My blog piece about the painting Portrait of a Young Man in his Study explores:
- Details as personae in the Young Man in his Study painting.
- Lorenzo Lotto’s secretive, telling lizard.
- This Young Man’s dating profile.
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Portrait of a Young Man in his Study tips a hat to complicated gentlemen. A sense of story pervades this masterpiece. But Lorenzo Lotto lays out only the raw materials for us. We must construct the narrative ourselves. That’s the most powerful part of this piece. The painter gives us a confluence of detail. So, viewers drown in bits of information about this gentleman. He’s a hunter, intellectual, musician, and most of all – mysterious.
Many small hints here are impossible to ignore.
- Scattered rose petals
- A dropped letter
- Gold jewelry – a chain and signet ring
- The blue silk shawl
- and, of course, that lizard
Lotto gives us a hunting horn and lush backyard to hint at this gentleman’s love of shooting as sport. Still, there’s a less literal hunt in Portrait of a Young Man in his Study. For this young man is a seeker of all sorts. He pursues ideas, music, and more. That unsatisfied itch of his draws us closer to the painting. We too want more. Lorenzo Lotto planted clues in this masterpiece for that purpose. He arouses our curiosity. Though we don’t know much about this man, it’s clear that we have lots in common with him. After all, he’s quite curious too.
This Portrait of a Young Man in his Study draws viewers into the mystery of a gentleman. We’re like detectives scanning clues to his character. The master Italian painter, Lotto presents a variety of items to tease our interest in him. In fact, this masterpiece reads like a Renaissance dating profile. Viewers see enough to tantalize with finery and culture. But the more we investigate, the less we seem to learn – other than the classic appeal of a looker with loot.
Single White Stud Seeks True Self
If Portrait of a Young Man in his Study were an actual dating profile, he’d do well. His good looks are only the beginning. There’s a classic appeal to an archetypal hunter. This guy fits the profile. Lotto includes a peek at his land out the window at the back of the painting. A hunting horn also hangs beside it in the dark. After all, that’s the shadow side of humanity – our predatory nature.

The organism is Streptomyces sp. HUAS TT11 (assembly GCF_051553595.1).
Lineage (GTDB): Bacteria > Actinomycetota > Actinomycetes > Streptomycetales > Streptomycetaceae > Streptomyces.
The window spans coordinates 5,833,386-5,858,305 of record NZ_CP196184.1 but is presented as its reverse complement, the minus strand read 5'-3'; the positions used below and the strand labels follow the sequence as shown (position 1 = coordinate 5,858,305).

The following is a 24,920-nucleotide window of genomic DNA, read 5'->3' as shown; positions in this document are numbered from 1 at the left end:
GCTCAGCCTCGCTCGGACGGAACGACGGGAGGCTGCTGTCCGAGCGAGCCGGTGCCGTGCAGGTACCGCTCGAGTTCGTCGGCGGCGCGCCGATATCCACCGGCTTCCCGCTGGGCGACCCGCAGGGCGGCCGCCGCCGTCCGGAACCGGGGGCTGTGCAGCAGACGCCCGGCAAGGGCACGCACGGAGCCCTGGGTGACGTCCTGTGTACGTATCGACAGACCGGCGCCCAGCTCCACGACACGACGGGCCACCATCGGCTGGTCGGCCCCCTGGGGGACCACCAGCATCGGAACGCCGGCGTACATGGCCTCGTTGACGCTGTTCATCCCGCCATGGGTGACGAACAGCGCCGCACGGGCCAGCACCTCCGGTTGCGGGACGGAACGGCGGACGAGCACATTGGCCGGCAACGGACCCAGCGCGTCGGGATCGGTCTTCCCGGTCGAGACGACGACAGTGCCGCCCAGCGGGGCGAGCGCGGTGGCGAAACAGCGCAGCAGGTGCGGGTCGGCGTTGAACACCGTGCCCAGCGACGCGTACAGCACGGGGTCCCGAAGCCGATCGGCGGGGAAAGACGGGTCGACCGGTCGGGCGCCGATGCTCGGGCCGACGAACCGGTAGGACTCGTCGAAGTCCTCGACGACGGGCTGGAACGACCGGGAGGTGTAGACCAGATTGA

The light on our gentleman’s book highlights the opposite. Intellect brightens humanity. We create profound meaning and establish order with books and music. So, Lotto balances the Young Man’s aggro side with his culture and smarts. He plays a musical instrument, reads books, and writes letters.
This Portrait of a Young Man in his Study dating profile gets stronger the more you look. He’s got a gold signet ring and chain. That means money. But even better, the discarded letter and tossed silk shawl with rose petals show a romantic side. He’s sentimental. No matter whose shawl that might be. She’s not in the picture. Best part is that he cares enough to hold onto it after she’s gone. There’s nothing more appealing than a man who cares.
It’s at this point in a dating profile when red flags may arise. Is he too perfect? Smart, rich, and romantic? He must have some flaws. But Lorenzo Lotto throws in a lizard to keep Portrait of a Young Man in his Study intriguing. Lizards symbolize secrets. With furtive zigs and zags, they scamper in and out of view – mysterious and slippery. Of course, secrecy isn’t a coveted quality in a lover. But it’s pretty common. Also, Lotto includes books and writing in this portrait. So, we know this Young Man’s a thinker.
He lives in two worlds; his mind and also the physical world of hunting, silk shawls, and signet rings. A powerful inner world is a sort of secret. This gentlemen appears to spend lots of time pondering his. He may reflect on his true self. Or his thoughts might linger over the owner of that blue silk shawl. It’s a secret from us either way. At least he’s thoughtful and that makes for a mighty appealing masterpiece.